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# exact solution?

If you have thge differential equation (dy/dx)=x + y, with initial condition Y(0)=1, how do you find the exact solution?

I can find the approximation using Euler's Method, but how do you solve that differential to solve the initial-value problem exactly?

### 2 Answers

- qwertLv 51 decade agoFavorite Answer
another way is to write it as a linear equation

(dy/dx) - y =x

P = -1 , Q = x

integrating factor = e^{integral P dx} = e^(-x)

solution is y*(I.F.) = integral {Q*(I.F.)}

that is y*{e^(-x)} = integral {x * e^(-x)}

using integration by parts,

y*{e^(-x)} = { -x * e^(-x)} - { e^(-x)} + C

or multiplying by e^x

y = -x -1 +C e^x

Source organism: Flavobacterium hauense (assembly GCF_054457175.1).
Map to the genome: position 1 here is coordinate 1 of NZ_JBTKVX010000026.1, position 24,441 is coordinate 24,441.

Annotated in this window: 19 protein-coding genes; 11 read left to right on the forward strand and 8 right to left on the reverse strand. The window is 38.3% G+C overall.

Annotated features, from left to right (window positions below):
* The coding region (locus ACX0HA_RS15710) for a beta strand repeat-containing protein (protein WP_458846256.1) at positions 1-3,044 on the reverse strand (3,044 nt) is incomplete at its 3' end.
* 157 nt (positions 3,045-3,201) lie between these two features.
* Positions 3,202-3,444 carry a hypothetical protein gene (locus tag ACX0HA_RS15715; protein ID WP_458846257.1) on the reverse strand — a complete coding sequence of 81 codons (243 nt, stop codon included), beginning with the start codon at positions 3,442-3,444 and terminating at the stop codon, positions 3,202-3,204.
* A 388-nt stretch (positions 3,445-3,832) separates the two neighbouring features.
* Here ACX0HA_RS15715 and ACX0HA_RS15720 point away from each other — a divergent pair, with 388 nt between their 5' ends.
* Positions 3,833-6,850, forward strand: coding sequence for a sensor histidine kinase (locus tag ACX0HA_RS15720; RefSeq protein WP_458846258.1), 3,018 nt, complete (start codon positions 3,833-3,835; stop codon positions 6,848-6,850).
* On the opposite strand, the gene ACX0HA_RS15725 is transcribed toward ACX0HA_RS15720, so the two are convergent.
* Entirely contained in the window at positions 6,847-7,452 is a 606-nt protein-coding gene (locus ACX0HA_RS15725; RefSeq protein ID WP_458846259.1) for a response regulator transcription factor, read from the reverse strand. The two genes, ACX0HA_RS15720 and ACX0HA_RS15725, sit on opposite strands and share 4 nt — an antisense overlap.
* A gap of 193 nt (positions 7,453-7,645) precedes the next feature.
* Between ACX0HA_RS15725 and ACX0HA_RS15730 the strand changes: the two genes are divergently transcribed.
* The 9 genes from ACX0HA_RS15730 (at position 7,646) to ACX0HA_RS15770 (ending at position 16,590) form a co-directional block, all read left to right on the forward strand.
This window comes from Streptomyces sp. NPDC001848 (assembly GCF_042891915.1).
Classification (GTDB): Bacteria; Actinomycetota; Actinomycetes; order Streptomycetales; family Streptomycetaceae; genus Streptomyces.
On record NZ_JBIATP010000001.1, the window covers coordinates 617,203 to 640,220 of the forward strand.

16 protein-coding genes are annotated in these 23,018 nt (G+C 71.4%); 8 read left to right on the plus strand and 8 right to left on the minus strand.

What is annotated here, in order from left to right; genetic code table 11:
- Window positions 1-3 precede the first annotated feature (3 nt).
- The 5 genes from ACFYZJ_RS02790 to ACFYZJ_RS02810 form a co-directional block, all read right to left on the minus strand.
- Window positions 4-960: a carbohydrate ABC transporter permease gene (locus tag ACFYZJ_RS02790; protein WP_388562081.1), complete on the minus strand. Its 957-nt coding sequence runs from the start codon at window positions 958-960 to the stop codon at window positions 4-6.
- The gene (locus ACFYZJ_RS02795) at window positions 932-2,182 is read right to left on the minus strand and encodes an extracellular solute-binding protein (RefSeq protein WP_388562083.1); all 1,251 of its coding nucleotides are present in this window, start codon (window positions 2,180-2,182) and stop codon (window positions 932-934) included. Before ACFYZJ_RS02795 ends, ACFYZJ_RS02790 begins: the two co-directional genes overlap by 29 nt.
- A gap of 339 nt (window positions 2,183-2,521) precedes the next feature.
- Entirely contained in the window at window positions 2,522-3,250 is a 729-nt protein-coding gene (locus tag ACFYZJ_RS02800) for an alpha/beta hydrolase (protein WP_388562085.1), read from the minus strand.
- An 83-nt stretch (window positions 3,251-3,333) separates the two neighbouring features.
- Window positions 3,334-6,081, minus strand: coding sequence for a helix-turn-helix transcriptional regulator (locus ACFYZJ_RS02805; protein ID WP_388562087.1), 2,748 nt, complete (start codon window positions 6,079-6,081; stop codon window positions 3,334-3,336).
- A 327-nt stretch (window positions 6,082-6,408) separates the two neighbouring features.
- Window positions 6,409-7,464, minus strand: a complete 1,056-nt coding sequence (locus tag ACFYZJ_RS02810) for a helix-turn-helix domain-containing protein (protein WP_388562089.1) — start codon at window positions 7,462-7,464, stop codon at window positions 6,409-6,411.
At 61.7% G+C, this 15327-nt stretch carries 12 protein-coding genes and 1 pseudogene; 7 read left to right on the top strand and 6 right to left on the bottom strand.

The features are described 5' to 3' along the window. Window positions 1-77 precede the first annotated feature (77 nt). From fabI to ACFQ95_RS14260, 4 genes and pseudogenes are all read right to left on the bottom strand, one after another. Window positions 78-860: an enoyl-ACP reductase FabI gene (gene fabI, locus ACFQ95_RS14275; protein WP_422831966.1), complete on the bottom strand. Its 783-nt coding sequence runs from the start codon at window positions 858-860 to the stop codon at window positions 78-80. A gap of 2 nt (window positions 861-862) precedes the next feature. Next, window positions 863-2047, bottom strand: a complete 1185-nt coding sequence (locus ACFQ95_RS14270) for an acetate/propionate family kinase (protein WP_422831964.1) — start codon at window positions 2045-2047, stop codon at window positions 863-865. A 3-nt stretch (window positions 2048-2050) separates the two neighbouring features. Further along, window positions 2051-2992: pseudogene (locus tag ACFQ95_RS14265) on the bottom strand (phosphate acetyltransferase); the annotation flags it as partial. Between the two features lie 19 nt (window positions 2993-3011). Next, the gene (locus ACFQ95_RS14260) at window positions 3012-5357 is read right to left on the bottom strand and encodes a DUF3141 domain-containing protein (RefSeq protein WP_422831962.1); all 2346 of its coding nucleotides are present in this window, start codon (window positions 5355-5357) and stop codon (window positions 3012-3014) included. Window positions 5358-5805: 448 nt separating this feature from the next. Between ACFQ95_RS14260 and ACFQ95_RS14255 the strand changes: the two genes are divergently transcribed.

now apply the given condition y = 1 when x =0

to get C =2

- PascalLv 71 decade ago
dy/dx-y=x

Let g=e^(-x). Multiply by g:

g dy/dx - gy = gx

g dy/dx + y dg/dx = gx

This is simply the product rule applied to gy. So:

d(gy)/dx = gx

gy = ∫gx dx

ye^(-x) = ∫xe^(-x) dx

Apply integration by parts:

ye^(-x) = -xe^(-x) +∫e^(-x) dx

ye^(-x) = -xe^(-x) - e^(-x) + C

Divide by g:

y = -x - 1 + Ce^x

Plug in the initial condition:

1=-1+C

C=2

Thus the explicit solution is:

y= -x - 1 +2e^x